Renaissance Sculpture is varied and very often executed on a grand scale. You can see (in person) some of the sculpture produced in the Renaissance and lots of it without having to pay an entrance fee to a museum or gallery.
There are several fine examples in Florence. (Michelangelo's David is one of these). St Peters in Rome has work by Bernini and Michelangelo, and the gilded bronze papal altar is a must see.
The square in front of the Palazzo Vecchio in Florence is known as the Piazza della Signoria. This and the surrounding area is packed with several excellent works and, best of all, you don't pay an admission fee to view them.
Some of the greatest early Renaissance Sculpture was created by the artists Donatello, Gilberti and Leonardo's master Verrocchio. Click on the link to view their work. Early Masterpieces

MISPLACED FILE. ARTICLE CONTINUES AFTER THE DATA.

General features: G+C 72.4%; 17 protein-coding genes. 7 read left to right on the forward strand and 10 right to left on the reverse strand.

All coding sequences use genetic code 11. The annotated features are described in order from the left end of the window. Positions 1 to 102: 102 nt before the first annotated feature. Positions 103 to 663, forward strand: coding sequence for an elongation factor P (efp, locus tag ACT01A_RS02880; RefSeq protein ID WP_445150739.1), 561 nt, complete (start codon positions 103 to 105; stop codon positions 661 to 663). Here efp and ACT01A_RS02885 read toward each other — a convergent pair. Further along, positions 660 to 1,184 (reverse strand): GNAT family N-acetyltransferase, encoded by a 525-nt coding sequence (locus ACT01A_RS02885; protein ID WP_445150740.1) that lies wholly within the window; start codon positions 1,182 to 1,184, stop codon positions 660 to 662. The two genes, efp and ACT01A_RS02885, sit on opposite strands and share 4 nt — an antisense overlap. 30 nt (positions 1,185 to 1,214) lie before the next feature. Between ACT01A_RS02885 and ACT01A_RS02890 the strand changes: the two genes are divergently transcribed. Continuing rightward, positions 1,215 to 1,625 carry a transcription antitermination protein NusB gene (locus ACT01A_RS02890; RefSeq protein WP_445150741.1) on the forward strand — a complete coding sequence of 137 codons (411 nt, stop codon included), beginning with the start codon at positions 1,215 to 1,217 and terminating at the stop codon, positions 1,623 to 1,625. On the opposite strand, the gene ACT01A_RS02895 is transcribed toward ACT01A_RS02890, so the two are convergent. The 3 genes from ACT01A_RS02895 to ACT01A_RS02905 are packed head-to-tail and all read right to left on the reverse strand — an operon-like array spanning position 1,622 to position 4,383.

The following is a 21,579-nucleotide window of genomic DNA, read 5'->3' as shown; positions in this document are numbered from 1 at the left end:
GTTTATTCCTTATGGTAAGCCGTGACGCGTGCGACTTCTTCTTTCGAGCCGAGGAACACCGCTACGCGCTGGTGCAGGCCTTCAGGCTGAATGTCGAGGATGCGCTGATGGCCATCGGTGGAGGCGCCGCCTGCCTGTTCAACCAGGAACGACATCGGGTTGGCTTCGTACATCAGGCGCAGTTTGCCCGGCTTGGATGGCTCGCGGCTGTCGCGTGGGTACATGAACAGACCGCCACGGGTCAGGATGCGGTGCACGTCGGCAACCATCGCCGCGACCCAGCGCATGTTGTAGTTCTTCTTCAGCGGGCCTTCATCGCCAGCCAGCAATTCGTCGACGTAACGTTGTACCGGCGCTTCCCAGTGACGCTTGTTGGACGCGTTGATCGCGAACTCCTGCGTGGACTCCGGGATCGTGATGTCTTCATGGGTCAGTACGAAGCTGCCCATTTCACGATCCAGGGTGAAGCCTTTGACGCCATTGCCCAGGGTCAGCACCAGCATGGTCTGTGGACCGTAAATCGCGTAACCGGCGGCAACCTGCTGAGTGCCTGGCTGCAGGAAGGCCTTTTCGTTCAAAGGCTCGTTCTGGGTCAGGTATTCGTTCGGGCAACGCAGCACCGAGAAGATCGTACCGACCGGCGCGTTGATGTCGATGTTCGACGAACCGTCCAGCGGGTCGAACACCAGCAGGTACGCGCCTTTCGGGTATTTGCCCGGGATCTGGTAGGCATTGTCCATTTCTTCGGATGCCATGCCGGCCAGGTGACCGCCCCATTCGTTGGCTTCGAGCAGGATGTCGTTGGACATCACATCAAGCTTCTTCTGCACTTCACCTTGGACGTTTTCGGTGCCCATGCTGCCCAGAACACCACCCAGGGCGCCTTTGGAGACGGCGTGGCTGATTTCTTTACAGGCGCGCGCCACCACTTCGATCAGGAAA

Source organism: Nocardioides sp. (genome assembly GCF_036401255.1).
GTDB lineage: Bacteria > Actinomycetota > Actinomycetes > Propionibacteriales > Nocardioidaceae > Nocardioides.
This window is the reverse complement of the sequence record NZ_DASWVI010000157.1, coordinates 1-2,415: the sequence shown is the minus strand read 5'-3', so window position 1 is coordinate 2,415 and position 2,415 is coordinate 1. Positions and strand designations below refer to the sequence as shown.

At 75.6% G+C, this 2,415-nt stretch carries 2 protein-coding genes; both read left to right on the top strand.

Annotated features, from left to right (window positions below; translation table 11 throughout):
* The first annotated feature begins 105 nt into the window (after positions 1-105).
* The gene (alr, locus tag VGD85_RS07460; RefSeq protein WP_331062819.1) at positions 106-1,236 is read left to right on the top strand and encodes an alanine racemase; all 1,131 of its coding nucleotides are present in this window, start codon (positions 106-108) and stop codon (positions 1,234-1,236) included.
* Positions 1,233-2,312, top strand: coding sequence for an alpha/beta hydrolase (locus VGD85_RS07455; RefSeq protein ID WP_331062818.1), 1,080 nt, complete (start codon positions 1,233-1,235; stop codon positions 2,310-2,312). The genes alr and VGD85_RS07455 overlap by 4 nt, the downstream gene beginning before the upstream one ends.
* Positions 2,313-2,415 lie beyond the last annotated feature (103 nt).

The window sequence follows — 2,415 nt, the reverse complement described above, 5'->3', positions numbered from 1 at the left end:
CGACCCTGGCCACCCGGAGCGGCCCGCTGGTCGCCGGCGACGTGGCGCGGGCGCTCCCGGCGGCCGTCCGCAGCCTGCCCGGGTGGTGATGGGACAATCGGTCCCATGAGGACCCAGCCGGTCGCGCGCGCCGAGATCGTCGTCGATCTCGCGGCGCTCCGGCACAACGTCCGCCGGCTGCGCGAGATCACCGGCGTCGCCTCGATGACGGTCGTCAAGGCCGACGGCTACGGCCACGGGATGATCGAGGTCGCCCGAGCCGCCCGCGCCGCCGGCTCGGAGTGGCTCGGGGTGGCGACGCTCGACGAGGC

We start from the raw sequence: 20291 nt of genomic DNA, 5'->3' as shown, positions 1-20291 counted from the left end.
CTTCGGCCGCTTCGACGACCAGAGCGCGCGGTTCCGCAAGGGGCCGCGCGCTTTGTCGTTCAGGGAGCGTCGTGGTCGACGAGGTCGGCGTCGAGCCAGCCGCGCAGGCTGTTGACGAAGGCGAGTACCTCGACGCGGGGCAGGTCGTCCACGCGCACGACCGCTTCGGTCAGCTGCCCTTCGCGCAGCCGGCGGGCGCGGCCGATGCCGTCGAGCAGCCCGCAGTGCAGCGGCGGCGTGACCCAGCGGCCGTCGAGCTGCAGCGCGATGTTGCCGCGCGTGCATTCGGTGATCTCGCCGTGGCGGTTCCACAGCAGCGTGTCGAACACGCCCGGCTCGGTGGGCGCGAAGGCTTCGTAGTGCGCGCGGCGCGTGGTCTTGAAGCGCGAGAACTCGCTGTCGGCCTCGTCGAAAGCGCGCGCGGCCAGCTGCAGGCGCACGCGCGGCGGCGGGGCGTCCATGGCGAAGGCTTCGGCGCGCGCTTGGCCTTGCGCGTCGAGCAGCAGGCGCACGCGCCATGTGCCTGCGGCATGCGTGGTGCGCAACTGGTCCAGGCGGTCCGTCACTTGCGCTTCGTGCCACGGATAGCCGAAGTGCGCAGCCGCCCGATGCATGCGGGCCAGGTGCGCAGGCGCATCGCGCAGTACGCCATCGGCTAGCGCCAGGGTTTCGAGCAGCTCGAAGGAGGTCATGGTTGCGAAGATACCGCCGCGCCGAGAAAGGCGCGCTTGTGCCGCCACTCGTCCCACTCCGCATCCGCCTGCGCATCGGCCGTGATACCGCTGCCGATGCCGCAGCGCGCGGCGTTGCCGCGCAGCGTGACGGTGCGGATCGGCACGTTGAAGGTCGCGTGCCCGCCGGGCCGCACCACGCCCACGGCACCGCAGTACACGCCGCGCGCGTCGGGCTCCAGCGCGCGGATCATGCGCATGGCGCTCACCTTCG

Giambologna. (Giovanni da Bologna)
Giovanni da Bologna became known simply as Giambologna (1529-1608). He was trained in Antwerp before moving to Rome to study the Ancients and the work of Michelangelo. He eventually settled in Florence and worked in the service of the Medici family he became one of the most important sculptors of the Late Renaissance.
The Rape of the Sabine Women by Giambologna
(1574-82), Florence. (p)
The story of the Sabine Women refers to an early period in Roman history. When the Sabines refused to allow their women to marry Romans they were abducted and persuaded to accept their fate. Giambologna has portrayed the scene with three vertical, intertwined figures. The work is considered to be his masterpiece.
Hercules and the Centaur Nessus (1599). (w)
What a fantastic photo, taken by Ricardo André Frantz.
Giambologna was born in Flanders, but he moved to Italy in 1550. He had a keen interest in the sculpture of classical antiquity and was greatly influenced by the work of Michelangelo.